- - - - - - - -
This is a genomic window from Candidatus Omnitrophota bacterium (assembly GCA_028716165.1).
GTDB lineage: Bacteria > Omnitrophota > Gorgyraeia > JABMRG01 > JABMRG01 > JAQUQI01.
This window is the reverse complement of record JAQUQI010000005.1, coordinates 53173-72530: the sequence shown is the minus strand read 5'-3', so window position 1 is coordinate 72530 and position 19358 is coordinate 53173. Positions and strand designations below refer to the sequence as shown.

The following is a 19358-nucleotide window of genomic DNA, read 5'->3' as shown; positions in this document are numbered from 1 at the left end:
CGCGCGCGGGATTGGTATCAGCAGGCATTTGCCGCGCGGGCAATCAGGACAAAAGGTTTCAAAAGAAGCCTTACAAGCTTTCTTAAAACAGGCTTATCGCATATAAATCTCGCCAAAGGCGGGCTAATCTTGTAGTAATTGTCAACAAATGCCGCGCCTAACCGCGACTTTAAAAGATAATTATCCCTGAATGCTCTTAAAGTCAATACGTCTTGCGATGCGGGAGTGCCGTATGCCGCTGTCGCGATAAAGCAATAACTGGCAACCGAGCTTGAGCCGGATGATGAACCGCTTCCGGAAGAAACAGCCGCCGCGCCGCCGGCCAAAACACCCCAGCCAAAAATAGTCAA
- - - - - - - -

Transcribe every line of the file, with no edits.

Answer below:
This is a genomic window from Candidatus Omnitrophota bacterium (assembly GCA_028716165.1).
GTDB lineage: Bacteria > Omnitrophota > Gorgyraeia > JABMRG01 > JABMRG01 > JAQUQI01.
This window is the reverse complement of record JAQUQI010000005.1, coordinates 53173-72530: the sequence shown is the minus strand read 5'-3', so window position 1 is coordinate 72530 and position 19358 is coordinate 53173. Positions and strand designations below refer to the sequence as shown.

The following is a 19358-nucleotide window of genomic DNA, read 5'->3' as shown; positions in this document are numbered from 1 at the left end:
CGCGCGCGGGATTGGTATCAGCAGGCATTTGCCGCGCGGGCAATCAGGACAAAAGGTTTCAAAAGAAGCCTTACAAGCTTTCTTAAAACAGGCTTATCGCATATAAATCTCGCCAAAGGCGGGCTAATCTTGTAGTAATTGTCAACAAATGCCGCGCCTAACCGCGACTTTAAAAGATAATTATCCCTGAATGCTCTTAAAGTCAATACGTCTTGCGATGCGGGAGTGCCGTATGCCGCTGTCGCGATAAAGCAATAACTGGCAACCGAGCTTGAGCCGGATGATGAACCGCTTCCGGAAGAAACAGCCGCCGCGCCGCCGGCCAAAACACCCCAGCCAAAAATAGTCAA